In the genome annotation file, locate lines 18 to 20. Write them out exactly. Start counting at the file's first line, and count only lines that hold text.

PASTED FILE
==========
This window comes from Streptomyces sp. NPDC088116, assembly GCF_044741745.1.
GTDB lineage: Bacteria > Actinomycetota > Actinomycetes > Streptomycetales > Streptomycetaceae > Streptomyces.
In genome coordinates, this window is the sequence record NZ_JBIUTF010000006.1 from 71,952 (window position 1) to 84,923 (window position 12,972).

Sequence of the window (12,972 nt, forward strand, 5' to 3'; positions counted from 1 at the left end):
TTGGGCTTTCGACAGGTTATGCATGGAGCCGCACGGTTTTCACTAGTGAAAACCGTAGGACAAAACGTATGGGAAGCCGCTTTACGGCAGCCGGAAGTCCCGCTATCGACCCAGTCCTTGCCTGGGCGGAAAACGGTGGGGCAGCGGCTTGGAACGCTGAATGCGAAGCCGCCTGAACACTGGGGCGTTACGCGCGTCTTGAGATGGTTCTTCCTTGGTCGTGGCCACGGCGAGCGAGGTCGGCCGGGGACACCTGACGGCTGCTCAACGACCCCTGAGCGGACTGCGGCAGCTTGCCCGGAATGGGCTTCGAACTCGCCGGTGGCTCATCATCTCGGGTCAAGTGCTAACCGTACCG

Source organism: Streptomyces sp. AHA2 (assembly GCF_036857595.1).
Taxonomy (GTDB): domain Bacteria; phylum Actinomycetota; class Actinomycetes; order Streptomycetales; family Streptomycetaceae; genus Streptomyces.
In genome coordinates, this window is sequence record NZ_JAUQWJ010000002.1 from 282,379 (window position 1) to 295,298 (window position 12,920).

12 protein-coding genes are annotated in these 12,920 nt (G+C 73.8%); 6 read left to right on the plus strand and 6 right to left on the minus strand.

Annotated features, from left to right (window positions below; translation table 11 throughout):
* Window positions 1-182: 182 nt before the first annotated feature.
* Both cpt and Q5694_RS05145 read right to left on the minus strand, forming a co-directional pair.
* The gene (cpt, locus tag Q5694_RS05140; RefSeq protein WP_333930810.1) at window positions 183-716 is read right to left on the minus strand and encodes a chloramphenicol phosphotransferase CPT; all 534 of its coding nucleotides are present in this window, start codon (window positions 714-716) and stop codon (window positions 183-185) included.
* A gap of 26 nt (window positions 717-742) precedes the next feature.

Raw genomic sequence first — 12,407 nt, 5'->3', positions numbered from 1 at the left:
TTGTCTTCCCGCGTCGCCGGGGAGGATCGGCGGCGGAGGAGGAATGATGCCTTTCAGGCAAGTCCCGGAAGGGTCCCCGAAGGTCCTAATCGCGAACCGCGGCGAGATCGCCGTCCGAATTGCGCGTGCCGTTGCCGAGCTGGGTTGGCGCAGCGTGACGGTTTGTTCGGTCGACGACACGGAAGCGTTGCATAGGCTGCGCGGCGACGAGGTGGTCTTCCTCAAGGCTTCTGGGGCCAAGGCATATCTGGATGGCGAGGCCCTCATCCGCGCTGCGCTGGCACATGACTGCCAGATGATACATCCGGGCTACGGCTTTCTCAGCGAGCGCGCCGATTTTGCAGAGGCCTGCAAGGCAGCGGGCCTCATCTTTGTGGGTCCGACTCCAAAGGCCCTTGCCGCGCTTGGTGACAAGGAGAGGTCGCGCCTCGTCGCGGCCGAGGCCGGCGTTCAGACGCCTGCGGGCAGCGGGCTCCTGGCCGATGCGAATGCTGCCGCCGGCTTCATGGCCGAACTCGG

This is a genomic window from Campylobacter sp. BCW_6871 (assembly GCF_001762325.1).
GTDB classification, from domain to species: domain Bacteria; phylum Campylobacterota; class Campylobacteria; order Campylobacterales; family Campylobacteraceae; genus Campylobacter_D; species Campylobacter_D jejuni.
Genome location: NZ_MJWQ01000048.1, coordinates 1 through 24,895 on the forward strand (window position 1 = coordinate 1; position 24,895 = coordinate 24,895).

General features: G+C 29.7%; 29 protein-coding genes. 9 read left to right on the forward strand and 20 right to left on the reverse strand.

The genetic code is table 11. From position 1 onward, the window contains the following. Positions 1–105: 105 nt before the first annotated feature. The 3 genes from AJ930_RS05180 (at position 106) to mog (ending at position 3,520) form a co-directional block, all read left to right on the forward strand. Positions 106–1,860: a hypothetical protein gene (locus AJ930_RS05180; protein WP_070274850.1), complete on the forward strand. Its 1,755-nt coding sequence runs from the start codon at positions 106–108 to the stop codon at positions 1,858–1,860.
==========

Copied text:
GTDB classification, from domain to species: domain Bacteria; phylum Campylobacterota; class Campylobacteria; order Campylobacterales; family Campylobacteraceae; genus Campylobacter_D; species Campylobacter_D jejuni.
Genome location: NZ_MJWQ01000048.1, coordinates 1 through 24,895 on the forward strand (window position 1 = coordinate 1; position 24,895 = coordinate 24,895).

General features: G+C 29.7%; 29 protein-coding genes. 9 read left to right on the forward strand and 20 right to left on the reverse strand.